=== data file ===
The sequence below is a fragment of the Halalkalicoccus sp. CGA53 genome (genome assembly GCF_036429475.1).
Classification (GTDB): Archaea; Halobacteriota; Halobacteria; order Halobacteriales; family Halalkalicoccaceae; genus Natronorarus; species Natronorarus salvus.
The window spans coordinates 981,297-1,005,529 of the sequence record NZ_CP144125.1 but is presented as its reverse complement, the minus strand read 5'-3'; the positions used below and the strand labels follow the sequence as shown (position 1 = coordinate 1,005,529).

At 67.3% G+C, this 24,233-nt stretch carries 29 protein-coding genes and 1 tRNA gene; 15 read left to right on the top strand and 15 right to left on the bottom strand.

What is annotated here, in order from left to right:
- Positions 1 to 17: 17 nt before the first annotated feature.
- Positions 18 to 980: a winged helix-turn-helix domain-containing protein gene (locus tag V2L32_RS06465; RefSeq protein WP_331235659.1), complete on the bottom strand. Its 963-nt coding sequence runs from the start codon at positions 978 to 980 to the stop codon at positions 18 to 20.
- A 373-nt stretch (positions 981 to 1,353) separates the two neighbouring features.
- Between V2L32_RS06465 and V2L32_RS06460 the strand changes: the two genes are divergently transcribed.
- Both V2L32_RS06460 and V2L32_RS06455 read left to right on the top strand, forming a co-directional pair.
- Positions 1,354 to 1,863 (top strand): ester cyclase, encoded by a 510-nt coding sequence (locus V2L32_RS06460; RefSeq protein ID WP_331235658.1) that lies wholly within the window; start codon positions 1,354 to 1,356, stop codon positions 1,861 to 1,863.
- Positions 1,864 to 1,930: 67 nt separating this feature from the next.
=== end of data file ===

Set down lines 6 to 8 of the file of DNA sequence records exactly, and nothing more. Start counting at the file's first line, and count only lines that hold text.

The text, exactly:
- Positions 1 to 17: 17 nt before the first annotated feature.
- Positions 18 to 980: a winged helix-turn-helix domain-containing protein gene (locus tag V2L32_RS06465; RefSeq protein WP_331235659.1), complete on the bottom strand. Its 963-nt coding sequence runs from the start codon at positions 978 to 980 to the stop codon at positions 18 to 20.
- A 373-nt stretch (positions 981 to 1,353) separates the two neighbouring features.